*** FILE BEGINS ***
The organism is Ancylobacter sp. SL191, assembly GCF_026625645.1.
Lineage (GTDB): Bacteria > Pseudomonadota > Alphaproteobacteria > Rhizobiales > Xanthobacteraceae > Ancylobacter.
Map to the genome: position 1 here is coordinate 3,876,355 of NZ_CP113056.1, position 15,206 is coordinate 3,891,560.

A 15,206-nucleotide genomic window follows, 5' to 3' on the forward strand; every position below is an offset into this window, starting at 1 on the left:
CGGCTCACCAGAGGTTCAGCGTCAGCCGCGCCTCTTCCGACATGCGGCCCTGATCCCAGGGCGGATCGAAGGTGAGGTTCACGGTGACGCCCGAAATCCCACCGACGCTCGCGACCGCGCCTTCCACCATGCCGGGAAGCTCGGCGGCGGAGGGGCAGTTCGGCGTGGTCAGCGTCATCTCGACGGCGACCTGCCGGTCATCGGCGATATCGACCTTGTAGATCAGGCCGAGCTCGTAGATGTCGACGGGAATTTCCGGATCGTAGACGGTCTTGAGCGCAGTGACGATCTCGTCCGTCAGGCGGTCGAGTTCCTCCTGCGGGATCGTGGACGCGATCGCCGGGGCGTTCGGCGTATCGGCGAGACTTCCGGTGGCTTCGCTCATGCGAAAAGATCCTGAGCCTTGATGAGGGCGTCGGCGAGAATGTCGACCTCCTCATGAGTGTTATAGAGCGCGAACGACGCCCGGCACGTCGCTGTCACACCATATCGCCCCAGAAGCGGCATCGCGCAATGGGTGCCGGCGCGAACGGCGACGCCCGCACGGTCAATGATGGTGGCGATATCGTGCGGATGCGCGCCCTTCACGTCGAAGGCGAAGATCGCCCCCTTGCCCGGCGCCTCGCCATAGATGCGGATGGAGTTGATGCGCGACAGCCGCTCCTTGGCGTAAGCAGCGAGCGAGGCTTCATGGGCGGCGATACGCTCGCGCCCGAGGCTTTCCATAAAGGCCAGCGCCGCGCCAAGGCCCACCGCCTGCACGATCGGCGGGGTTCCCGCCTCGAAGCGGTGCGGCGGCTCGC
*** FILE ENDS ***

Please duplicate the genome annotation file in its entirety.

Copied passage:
The organism is Ancylobacter sp. SL191, assembly GCF_026625645.1.
Lineage (GTDB): Bacteria > Pseudomonadota > Alphaproteobacteria > Rhizobiales > Xanthobacteraceae > Ancylobacter.
Map to the genome: position 1 here is coordinate 3,876,355 of NZ_CP113056.1, position 15,206 is coordinate 3,891,560.

A 15,206-nucleotide genomic window follows, 5' to 3' on the forward strand; every position below is an offset into this window, starting at 1 on the left:
CGGCTCACCAGAGGTTCAGCGTCAGCCGCGCCTCTTCCGACATGCGGCCCTGATCCCAGGGCGGATCGAAGGTGAGGTTCACGGTGACGCCCGAAATCCCACCGACGCTCGCGACCGCGCCTTCCACCATGCCGGGAAGCTCGGCGGCGGAGGGGCAGTTCGGCGTGGTCAGCGTCATCTCGACGGCGACCTGCCGGTCATCGGCGATATCGACCTTGTAGATCAGGCCGAGCTCGTAGATGTCGACGGGAATTTCCGGATCGTAGACGGTCTTGAGCGCAGTGACGATCTCGTCCGTCAGGCGGTCGAGTTCCTCCTGCGGGATCGTGGACGCGATCGCCGGGGCGTTCGGCGTATCGGCGAGACTTCCGGTGGCTTCGCTCATGCGAAAAGATCCTGAGCCTTGATGAGGGCGTCGGCGAGAATGTCGACCTCCTCATGAGTGTTATAGAGCGCGAACGACGCCCGGCACGTCGCTGTCACACCATATCGCCCCAGAAGCGGCATCGCGCAATGGGTGCCGGCGCGAACGGCGACGCCCGCACGGTCAATGATGGTGGCGATATCGTGCGGATGCGCGCCCTTCACGTCGAAGGCGAAGATCGCCCCCTTGCCCGGCGCCTCGCCATAGATGCGGATGGAGTTGATGCGCGACAGCCGCTCCTTGGCGTAAGCAGCGAGCGAGGCTTCATGGGCGGCGATACGCTCGCGCCCGAGGCTTTCCATAAAGGCCAGCGCCGCGCCAAGGCCCACCGCCTGCACGATCGGCGGGGTTCCCGCCTCGAAGCGGTGCGGCGGCTCGC